Hyperbolic versor[edit]

A hyperbolic versor is a generalization of quaternionic versors to indefinite orthogonal groups, such as Lorentz group. It is defined as a quantity of the form


Such elements arise in algebras of mixed signature, for example split-complex numbers or split-quaternions. It was the algebra of tessarines discovered by James Cockle in 1848 that first provided hyperbolic versors. In fact, James Cockle wrote the above equation (with j in place of r) when he found that the tessarines included the new type of imaginary element.

The primary exponent of hyperbolic versors was Alexander Macfarlane as he worked to shape quaternion theory to serve physical science.[5] He saw the modelling power of hyperbolic versors operating on the split-complex number plane, and in 1891 he introduced hyperbolic quaternions to extend the concept to 4-space. Problems in that algebra led to use of biquaternions after 1900. In a widely circulated review of 1899, Macfarlane said:

…the root of a quadratic equation may be versor in nature or scalar in nature. If it is versor in nature, then the part affected by the radical involves the axis perpendicular to the plane of reference, and this is so, whether the radical involves the square root of minus one or not. In the former case the versor is circular, in the latter hyperbolic.[6]

Today the concept of a one-parameter group subsumes the concepts of versor and hyperbolic versor as the terminology of Sophus Lie has replaced that of Hamilton and Macfarlane. In particular, for each r such that r r = +1 or r r = −1, the mapping takes the real line to a group of hyperbolic or ordinary versors. In the ordinary case, when r and r are antipodes on a sphere, the one-parameter groups have the same points but are oppositely directed. In physics, this aspect of rotational symmetry is termed a doublet.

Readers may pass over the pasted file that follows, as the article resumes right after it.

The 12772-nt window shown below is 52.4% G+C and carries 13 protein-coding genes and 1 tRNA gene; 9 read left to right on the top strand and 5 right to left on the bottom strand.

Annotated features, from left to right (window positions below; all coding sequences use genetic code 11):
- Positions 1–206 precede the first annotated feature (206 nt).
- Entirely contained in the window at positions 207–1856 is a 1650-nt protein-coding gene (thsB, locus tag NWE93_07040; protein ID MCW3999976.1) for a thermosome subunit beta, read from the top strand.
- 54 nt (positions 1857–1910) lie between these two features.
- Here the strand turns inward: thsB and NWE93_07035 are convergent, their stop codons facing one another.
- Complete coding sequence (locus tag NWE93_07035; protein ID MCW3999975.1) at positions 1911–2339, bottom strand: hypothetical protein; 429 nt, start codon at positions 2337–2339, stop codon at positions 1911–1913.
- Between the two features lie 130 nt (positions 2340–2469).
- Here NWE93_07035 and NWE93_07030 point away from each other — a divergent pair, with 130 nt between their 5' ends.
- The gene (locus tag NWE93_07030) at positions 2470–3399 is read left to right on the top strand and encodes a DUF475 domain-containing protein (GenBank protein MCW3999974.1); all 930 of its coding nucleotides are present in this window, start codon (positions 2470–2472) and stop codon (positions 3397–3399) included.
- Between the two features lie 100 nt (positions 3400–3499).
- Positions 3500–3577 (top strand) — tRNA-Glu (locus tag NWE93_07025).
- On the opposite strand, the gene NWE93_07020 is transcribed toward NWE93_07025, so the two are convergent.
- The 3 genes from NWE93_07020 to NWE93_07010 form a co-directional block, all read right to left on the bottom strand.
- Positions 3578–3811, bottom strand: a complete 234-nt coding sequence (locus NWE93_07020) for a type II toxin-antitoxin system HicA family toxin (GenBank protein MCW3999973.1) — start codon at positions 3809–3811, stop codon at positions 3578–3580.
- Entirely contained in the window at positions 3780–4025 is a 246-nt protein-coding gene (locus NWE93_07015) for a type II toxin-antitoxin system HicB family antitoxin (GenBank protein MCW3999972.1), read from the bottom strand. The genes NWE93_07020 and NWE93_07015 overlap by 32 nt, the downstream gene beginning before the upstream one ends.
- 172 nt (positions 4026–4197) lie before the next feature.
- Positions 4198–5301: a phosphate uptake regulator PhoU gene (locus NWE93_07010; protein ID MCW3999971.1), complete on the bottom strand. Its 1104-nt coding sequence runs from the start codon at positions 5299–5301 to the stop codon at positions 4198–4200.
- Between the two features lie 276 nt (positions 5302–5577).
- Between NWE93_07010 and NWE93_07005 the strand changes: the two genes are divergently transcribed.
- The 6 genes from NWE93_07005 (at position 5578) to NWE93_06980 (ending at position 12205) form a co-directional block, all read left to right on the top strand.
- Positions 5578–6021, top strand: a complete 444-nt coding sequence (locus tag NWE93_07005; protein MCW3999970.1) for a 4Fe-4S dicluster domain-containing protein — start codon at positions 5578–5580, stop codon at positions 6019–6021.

In 1911 Alfred Robb published his Optical Geometry of Motion in which he identified the parameter rapidity which specifies a change in frame of reference. This rapidity parameter corresponds to the real variable in a one-parameter group of hyperbolic versors. With the further development of special relativity the action of a hyperbolic versor came to be called a Lorentz boost.

See also[edit]


  1. ^ Elements of Quaternions, 2nd edition, v. 1, p. 146
  2. ^ H. S. M. Coxeter (1950) Review of "Quaternions and Elliptic Space" (by Georges Lemaître) from Mathematical Reviews
  3. ^ Rotation representation
  4. ^ Lyons, David W. (April 2003), "An Elementary Introduction to the Hopf Fibration" (PDF), Mathematics Magazine, 76 (2): 87–98, ISSN 0025-570X, JSTOR 3219300, doi:10.2307/3219300 
  5. ^ Alexander Macfarlane (1894) Papers on Space Analysis, especially papers #2, 3, & 5, B. Westerman, New York, weblink from
  6. ^ Science, 9:326 (1899)


External links[edit]